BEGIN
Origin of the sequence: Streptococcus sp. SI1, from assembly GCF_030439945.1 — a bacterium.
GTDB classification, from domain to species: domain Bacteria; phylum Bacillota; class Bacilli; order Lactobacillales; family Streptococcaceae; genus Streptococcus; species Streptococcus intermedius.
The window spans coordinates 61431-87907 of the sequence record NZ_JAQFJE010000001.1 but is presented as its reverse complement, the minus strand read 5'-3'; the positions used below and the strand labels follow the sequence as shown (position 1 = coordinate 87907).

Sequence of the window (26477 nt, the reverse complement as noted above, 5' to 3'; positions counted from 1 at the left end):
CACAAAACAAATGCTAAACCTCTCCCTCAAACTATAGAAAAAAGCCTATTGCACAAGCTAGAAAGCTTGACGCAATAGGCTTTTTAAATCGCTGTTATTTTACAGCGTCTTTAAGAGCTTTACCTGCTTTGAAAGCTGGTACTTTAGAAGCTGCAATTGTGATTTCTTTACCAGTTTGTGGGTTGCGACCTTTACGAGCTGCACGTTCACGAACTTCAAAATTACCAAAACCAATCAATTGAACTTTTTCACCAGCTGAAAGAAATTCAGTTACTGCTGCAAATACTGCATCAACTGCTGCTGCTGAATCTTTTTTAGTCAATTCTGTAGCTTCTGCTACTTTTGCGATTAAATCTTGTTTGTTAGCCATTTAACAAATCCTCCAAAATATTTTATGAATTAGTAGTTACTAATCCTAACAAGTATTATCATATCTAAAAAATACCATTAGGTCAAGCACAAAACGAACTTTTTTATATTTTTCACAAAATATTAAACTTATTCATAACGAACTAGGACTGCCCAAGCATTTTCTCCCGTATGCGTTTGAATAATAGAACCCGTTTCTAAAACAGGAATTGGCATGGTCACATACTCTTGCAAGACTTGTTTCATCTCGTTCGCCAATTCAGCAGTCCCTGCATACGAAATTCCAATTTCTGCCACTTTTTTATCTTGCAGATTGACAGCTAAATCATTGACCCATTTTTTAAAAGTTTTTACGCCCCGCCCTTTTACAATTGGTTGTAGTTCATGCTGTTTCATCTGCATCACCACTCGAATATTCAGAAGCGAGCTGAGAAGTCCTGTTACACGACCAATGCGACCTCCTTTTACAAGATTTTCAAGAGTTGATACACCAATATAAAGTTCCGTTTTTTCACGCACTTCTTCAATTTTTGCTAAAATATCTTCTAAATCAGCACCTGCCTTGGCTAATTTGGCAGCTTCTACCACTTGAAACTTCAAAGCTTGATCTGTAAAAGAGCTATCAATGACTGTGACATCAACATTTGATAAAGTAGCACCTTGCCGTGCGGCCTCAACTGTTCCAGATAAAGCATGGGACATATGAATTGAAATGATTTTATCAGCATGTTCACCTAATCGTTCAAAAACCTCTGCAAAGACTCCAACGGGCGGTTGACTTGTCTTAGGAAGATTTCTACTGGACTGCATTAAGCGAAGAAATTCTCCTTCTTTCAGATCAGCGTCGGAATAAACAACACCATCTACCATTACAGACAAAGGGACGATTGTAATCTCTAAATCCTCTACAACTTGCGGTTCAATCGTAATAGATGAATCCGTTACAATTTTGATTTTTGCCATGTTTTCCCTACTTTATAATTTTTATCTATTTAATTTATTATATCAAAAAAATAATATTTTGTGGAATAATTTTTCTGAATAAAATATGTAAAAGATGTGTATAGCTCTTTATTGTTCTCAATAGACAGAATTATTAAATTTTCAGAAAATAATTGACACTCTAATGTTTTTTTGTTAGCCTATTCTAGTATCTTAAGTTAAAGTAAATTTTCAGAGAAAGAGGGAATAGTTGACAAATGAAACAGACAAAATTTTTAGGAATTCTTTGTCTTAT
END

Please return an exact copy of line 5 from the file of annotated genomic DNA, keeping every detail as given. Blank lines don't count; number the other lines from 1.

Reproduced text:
CACAAAACAAATGCTAAACCTCTCCCTCAAACTATAGAAAAAAGCCTATTGCACAAGCTAGAAAGCTTGACGCAATAGGCTTTTTAAATCGCTGTTATTTTACAGCGTCTTTAAGAGCTTTACCTGCTTTGAAAGCTGGTACTTTAGAAGCTGCAATTGTGATTTCTTTACCAGTTTGTGGGTTGCGACCTTTACGAGCTGCACGTTCACGAACTTCAAAATTACCAAAACCAATCAATTGAACTTTTTCACCAGCTGAAAGAAATTCAGTTACTGCTGCAAATACTGCATCAACTGCTGCTGCTGAATCTTTTTTAGTCAATTCTGTAGCTTCTGCTACTTTTGCGATTAAATCTTGTTTGTTAGCCATTTAACAAATCCTCCAAAATATTTTATGAATTAGTAGTTACTAATCCTAACAAGTATTATCATATCTAAAAAATACCATTAGGTCAAGCACAAAACGAACTTTTTTATATTTTTCACAAAATATTAAACTTATTCATAACGAACTAGGACTGCCCAAGCATTTTCTCCCGTATGCGTTTGAATAATAGAACCCGTTTCTAAAACAGGAATTGGCATGGTCACATACTCTTGCAAGACTTGTTTCATCTCGTTCGCCAATTCAGCAGTCCCTGCATACGAAATTCCAATTTCTGCCACTTTTTTATCTTGCAGATTGACAGCTAAATCATTGACCCATTTTTTAAAAGTTTTTACGCCCCGCCCTTTTACAATTGGTTGTAGTTCATGCTGTTTCATCTGCATCACCACTCGAATATTCAGAAGCGAGCTGAGAAGTCCTGTTACACGACCAATGCGACCTCCTTTTACAAGATTTTCAAGAGTTGATACACCAATATAAAGTTCCGTTTTTTCACGCACTTCTTCAATTTTTGCTAAAATATCTTCTAAATCAGCACCTGCCTTGGCTAATTTGGCAGCTTCTACCACTTGAAACTTCAAAGCTTGATCTGTAAAAGAGCTATCAATGACTGTGACATCAACATTTGATAAAGTAGCACCTTGCCGTGCGGCCTCAACTGTTCCAGATAAAGCATGGGACATATGAATTGAAATGATTTTATCAGCATGTTCACCTAATCGTTCAAAAACCTCTGCAAAGACTCCAACGGGCGGTTGACTTGTCTTAGGAAGATTTCTACTGGACTGCATTAAGCGAAGAAATTCTCCTTCTTTCAGATCAGCGTCGGAATAAACAACACCATCTACCATTACAGACAAAGGGACGATTGTAATCTCTAAATCCTCTACAACTTGCGGTTCAATCGTAATAGATGAATCCGTTACAATTTTGATTTTTGCCATGTTTTCCCTACTTTATAATTTTTATCTATTTAATTTATTATATCAAAAAAATAATATTTTGTGGAATAATTTTTCTGAATAAAATATGTAAAAGATGTGTATAGCTCTTTATTGTTCTCAATAGACAGAATTATTAAATTTTCAGAAAATAATTGACACTCTAATGTTTTTTTGTTAGCCTATTCTAGTATCTTAAGTTAAAGTAAATTTTCAGAGAAAGAGGGAATAGTTGACAAATGAAACAGACAAAATTTTTAGGAATTCTTTGTCTTAT